Through Hrothgar's achievements the poet suggest his own system of values. What seems to matter most to the people in his society?

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Lori Steinbach eNotes educator| Certified Educator

The poet doesn't spend a lot of time in Beowulf extolling the virtues of Hrothgar.  For most of the story, Hrothgar is therather defeated king of a people plagued by a ravaging monster.  In the geneology at the beginning of the work which explains how Hrothgar assumed the throne, we do see what Hrothgar once was--and will presumably become again once Grendel and his mother are dead. 

The text I'm using is the Seamus Heaney translation, but the ideas will be similar in all translations, I presume.  There are three aspects of life which seem to matter most to the people of the day, as valued by the poet(s) who sang/wrote Beowulf.  (This corporate authorship over time adds a complication to your question, which refers to a single poet.  The values of every poet who passed on the story as well as the monks who finally transcribed it from an oral story into a written one--as well as the translators, to some degree--are undoubtedly reflected in the finished work, as well. However, we have to deal with one text, so here goes.) We'll presume the poet/storyteller sang/spoke about what mattered to the people for whom he performed.

The first thing we learn is that Hrothgar was an effective leader.  We read that "the fortunes of war favored Hrothgar."  He was apparently an effective leader in battle.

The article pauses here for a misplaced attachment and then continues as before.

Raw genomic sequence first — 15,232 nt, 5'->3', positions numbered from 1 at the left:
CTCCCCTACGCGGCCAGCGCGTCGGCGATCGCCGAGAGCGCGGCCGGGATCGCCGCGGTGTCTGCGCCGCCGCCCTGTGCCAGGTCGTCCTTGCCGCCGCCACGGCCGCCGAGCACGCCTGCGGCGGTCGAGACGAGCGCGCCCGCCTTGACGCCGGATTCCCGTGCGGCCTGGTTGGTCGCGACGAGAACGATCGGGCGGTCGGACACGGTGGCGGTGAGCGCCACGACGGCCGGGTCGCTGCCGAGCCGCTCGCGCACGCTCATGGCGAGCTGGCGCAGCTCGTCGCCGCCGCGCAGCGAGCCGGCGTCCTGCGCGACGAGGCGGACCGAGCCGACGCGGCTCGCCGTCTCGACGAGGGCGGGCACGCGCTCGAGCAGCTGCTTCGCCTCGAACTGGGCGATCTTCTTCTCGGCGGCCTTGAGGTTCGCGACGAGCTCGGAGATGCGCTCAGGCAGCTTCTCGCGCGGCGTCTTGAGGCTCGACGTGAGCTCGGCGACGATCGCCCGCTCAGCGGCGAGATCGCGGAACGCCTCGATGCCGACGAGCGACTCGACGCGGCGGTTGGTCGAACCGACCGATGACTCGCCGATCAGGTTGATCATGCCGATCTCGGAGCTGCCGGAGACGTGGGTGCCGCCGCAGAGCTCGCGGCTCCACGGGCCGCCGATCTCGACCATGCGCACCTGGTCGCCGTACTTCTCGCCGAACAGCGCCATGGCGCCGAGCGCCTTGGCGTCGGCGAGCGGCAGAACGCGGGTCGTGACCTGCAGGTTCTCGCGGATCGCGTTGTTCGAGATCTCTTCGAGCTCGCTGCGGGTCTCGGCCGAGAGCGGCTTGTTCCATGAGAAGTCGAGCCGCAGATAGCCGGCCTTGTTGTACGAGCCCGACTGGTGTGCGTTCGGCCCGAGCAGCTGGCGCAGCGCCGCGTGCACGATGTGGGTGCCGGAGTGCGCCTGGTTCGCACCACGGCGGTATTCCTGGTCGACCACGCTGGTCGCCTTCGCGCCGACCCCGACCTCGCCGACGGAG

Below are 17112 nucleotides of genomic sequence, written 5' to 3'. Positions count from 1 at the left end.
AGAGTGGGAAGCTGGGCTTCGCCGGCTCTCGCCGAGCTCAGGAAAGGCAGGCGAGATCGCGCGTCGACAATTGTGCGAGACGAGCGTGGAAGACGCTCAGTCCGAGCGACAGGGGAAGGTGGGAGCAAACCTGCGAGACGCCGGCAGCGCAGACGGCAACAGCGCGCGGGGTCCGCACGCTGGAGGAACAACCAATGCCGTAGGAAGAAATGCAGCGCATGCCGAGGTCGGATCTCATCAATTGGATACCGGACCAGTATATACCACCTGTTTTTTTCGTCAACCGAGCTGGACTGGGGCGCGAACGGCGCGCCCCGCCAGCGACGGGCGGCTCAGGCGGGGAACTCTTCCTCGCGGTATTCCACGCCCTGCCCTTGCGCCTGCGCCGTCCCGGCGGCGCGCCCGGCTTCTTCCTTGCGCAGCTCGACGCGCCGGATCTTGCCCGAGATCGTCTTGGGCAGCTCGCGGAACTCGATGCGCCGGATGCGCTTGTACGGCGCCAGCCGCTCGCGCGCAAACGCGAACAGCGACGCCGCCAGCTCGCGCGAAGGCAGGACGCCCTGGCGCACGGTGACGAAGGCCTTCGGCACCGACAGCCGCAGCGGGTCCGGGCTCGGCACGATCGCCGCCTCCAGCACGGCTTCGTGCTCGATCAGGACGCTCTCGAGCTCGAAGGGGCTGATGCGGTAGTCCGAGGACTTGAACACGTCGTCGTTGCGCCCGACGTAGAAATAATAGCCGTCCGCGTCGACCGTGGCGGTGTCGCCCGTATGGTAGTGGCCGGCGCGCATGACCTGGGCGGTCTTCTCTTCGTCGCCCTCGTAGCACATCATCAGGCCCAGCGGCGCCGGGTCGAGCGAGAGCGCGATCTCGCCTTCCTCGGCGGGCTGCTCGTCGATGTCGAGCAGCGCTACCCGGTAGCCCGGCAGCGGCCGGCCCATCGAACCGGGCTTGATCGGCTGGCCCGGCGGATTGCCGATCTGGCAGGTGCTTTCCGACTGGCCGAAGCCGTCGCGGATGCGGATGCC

Friends and kinsmen flocked to his ranks,

young followers, a force that grew

to be a mighty army.

This is evidence that a good leader is one who can win in battle--something which was quite common in that place and time.  People were willing to follow someone who could defeat his enemies.  Ironically, of course, Hrothgar will later be paralyzed, in a way, by the marauding Grendel.  But not so in the beginning.

The next thing Hrothgar did which shows us what the poet, and presumably the people, valued was to build a great hall. 

                           ...So his mind turned

to hall-building: he handed down orders

for men to work on a great mead-hall

meant to be a wonder of the world forever.

This great hall served the dual purpose of protection from enemies, as it's the place all would come for shelter from whatever danger was upon them, and a symbol of a town's greatness to the rest of the world.  Remember, their world was a much smaller place than anything we might mean by "the world."  It was a sign of greatness and power to have a fine, artful, and grand hall in a town.  It's the first thing Hrothgar did after returning from his successes in battle, indicating the great value of a great hall.  Again, ironically, this hall is virtually emptied by the threatening presence of Grendel.

Finally, Hrothgar was faithful to reward those who deserved it. He "doled out rings/ and torques at the table."  This is a picture of a gracious and grateful king.  Being recognized and rewarded for services rendered was a value of the poets, and presumably all Anglo-Saxons.  This giving of gifts as a reward for services rendered is a foreshadowing of what's to come for Beowulf.